At the start of the Spring 2021 semester, University administration informed 113 Broad Street residents that the Core study space in the residence hall would be used as a COVID-19 testing site. In response to the administration’s decision to establish the Core as a COVID-19 testing site, 113 Broad Street resident sophomore Margo Williams started a petition requesting the University reopen the Core study space for students.
“I’m disappointed with the decision that the administration came to because I do think there are lots of other better places on campus [for COVID-19 testing],” Williams said.
In an email sent by President Brian Casey on Feb. 2, the Emergency Operations Center (EOC) attested that the Core space would be the most feasible location for a COVID-19 testing site on campus.
“Each of the possible alternative locations are being used to accommodate a return to campus this semester, including, for example, the Hall of Presidents (for a new dining venue) and Edge Cafe (also used for dining). I know that the EOC’s review was comprehensive and considered vehicular and foot traffic to the testing site, size of the room, ability to store items so as not to need to set up a testing site each day, proximity to the anticipated vaccine clinic and Student Health Services, among other particulars,” Casey wrote in an email.
113 Broad resident sophomore Anya Steinmetz explained that the Core is an integral study space for residents and was especially popular in the Fall 2020 semester.
“People would sit at tables with masks on, but it was a place to study with your friends, to see your friends, but obviously in a safe way. It was a nice place to go just to study too and do classes [on Zoom] especially because it’s a place where you can talk and you don’t have to feel weird about talking. But also, it’s not necessarily a loud place,” Steinmetz said.
Steinmetz explained the disappointment from students in response to the sudden decision of the Core becoming a COVID-19 testing site.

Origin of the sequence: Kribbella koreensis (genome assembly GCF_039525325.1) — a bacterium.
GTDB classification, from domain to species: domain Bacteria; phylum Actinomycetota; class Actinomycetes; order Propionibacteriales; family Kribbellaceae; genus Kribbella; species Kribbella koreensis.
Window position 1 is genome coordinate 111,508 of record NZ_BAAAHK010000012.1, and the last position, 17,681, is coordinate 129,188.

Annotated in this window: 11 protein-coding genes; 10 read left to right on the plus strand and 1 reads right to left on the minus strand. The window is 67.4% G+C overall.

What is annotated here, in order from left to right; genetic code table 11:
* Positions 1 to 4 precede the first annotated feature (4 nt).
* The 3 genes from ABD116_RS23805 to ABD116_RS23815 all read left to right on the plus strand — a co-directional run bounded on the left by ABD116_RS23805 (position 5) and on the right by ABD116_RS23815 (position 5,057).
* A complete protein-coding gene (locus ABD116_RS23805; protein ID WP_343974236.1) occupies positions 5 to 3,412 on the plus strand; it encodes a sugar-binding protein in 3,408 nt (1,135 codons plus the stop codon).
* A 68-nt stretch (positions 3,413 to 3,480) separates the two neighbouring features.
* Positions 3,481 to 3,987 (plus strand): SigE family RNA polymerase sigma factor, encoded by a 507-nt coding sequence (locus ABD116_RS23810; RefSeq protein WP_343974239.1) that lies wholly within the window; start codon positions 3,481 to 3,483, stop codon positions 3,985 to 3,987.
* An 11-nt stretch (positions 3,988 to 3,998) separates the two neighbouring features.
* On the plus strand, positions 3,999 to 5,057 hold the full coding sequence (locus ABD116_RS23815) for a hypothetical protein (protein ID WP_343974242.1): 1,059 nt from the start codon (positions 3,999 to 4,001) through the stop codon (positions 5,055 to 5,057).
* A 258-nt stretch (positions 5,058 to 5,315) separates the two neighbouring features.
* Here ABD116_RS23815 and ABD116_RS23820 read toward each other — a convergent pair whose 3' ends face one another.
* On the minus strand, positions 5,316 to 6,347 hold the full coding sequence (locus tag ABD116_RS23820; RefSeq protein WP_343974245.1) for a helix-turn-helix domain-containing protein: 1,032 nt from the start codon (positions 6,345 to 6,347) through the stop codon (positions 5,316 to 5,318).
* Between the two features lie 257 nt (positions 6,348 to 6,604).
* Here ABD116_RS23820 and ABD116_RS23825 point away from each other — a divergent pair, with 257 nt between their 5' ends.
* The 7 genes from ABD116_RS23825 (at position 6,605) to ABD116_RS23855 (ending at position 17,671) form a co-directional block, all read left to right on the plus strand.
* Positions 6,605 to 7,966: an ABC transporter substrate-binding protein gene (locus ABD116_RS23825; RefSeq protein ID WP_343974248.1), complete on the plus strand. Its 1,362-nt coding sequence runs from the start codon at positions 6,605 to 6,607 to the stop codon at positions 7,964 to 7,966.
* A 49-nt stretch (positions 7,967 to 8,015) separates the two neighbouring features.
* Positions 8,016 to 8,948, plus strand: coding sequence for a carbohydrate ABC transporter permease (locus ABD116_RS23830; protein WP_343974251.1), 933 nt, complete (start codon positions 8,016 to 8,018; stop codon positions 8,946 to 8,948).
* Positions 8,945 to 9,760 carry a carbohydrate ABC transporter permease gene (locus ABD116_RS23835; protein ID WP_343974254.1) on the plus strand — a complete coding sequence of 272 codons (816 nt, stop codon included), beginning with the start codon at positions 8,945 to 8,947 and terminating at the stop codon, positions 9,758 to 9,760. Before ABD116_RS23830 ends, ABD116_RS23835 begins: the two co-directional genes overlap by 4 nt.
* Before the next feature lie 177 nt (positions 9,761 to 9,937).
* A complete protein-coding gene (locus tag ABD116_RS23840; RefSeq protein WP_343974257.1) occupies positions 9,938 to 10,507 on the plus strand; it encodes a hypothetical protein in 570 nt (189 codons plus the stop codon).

“A lot of people drafted emails regarding why they don’t like the decision about the Core based on the social reasons, mental health reasons, educational reasons, and for health and safety reasons. People including myself were kind of concerned with the fact that there are going to be so many people coming everyday to this building to get tested for COVID-19 and then they’re going to be walking down the same staircase as us and touching the same door handle,” Steinmetz said.
Williams articulated that, despite the administration reaffirming their decision to have the Core be a COVID-19 testing site, it is best to come to terms with this new situation.
“I’m not planning to continue to pursue advocating for the change because I feel that [administration] answered the call and shut it down pretty succinctly. I’d be wasting my energy to continue trying to make that change happen,” Willams said. “At some point, you adapt and you move on, and the culture changes. We’re not using that space anymore, so we’ll find other spaces on campus to see 113 [Broad] members.”
In light of the Core no longer being a study space, the facilities staff will install furniture, televisions, ping pong tables and pool tables across the four buildings of the 113 Broad Street complex for students to use. Currently, residents can use folding chairs and foldable tables set up on their floors.
Outside of 113 Broad is a modular classroom for students to study after 8:30 p.m. on Monday and Wednesday and after 4:30 p.m. on Tuesday, Thursdays and Fridays. On weekends, the modular classroom is available the entire day for studying.
In response to these accommodations, Steinmetz reiterated the Core’s significance as a place for studying and socializing for 113 Broad Street residents.
“I don’t think it’s accommodating enough,” Steinmetz said. “They finally put some furniture out in the common area right outside of my room, which included a foldable plastic long table and some folding chairs. They just added one or two small wooden tables, but that’s really not enough. People see the people on their floor every single day.”
In an email from Assistant Director of Residential Life Amanda Stewart to 113 Broad Street residents sent Feb. 12, Stewart explained that the Office of Residential Life will provide new furniture and recreation equipment, such as study tables, chairs, foosball table and air hockey tables, expected to be installed in lounges and basement lounges on Feb. 24.
Williams showed concern that students might study and socially interact with each other in bedrooms and put each other at risk as a result of the Core no longer being a study space.
“I think students are going to be going in and out of one another’s rooms far more often as a result of this, which makes the students who are most nervous about COVID-19 in a really tough position. Particularly if one person is not nervous about getting COVID-19 and wants to have people over because they have nowhere else to be social, or to do schoolwork with a classmate and their roommate doesn’t want that,” Williams said.